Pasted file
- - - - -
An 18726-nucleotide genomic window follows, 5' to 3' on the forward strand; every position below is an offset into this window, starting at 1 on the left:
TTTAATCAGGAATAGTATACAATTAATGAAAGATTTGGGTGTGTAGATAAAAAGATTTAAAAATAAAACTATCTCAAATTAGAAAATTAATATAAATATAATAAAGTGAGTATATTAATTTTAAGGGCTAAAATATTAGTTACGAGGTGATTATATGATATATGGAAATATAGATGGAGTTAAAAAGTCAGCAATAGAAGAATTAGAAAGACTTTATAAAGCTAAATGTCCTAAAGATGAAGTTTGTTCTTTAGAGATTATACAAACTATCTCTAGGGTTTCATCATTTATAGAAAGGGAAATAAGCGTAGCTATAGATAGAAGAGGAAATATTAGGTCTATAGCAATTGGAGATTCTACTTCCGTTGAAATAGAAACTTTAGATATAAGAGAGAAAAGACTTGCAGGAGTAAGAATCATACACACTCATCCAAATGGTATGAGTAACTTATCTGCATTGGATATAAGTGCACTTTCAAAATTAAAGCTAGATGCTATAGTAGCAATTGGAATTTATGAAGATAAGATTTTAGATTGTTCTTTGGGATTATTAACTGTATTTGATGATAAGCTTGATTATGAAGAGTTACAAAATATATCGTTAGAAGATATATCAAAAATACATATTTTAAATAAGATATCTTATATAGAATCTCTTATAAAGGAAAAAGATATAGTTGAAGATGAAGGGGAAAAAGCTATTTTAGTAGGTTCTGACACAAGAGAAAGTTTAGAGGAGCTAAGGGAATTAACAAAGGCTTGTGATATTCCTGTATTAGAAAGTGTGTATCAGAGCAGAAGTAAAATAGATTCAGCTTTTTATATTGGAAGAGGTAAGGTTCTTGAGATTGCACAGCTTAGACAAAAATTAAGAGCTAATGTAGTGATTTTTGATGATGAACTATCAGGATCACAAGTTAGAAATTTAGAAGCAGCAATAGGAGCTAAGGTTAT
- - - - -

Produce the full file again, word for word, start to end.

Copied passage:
An 18726-nucleotide genomic window follows, 5' to 3' on the forward strand; every position below is an offset into this window, starting at 1 on the left:
TTTAATCAGGAATAGTATACAATTAATGAAAGATTTGGGTGTGTAGATAAAAAGATTTAAAAATAAAACTATCTCAAATTAGAAAATTAATATAAATATAATAAAGTGAGTATATTAATTTTAAGGGCTAAAATATTAGTTACGAGGTGATTATATGATATATGGAAATATAGATGGAGTTAAAAAGTCAGCAATAGAAGAATTAGAAAGACTTTATAAAGCTAAATGTCCTAAAGATGAAGTTTGTTCTTTAGAGATTATACAAACTATCTCTAGGGTTTCATCATTTATAGAAAGGGAAATAAGCGTAGCTATAGATAGAAGAGGAAATATTAGGTCTATAGCAATTGGAGATTCTACTTCCGTTGAAATAGAAACTTTAGATATAAGAGAGAAAAGACTTGCAGGAGTAAGAATCATACACACTCATCCAAATGGTATGAGTAACTTATCTGCATTGGATATAAGTGCACTTTCAAAATTAAAGCTAGATGCTATAGTAGCAATTGGAATTTATGAAGATAAGATTTTAGATTGTTCTTTGGGATTATTAACTGTATTTGATGATAAGCTTGATTATGAAGAGTTACAAAATATATCGTTAGAAGATATATCAAAAATACATATTTTAAATAAGATATCTTATATAGAATCTCTTATAAAGGAAAAAGATATAGTTGAAGATGAAGGGGAAAAAGCTATTTTAGTAGGTTCTGACACAAGAGAAAGTTTAGAGGAGCTAAGGGAATTAACAAAGGCTTGTGATATTCCTGTATTAGAAAGTGTGTATCAGAGCAGAAGTAAAATAGATTCAGCTTTTTATATTGGAAGAGGTAAGGTTCTTGAGATTGCACAGCTTAGACAAAAATTAAGAGCTAATGTAGTGATTTTTGATGATGAACTATCAGGATCACAAGTTAGAAATTTAGAAGCAGCAATAGGAGCTAAGGTTAT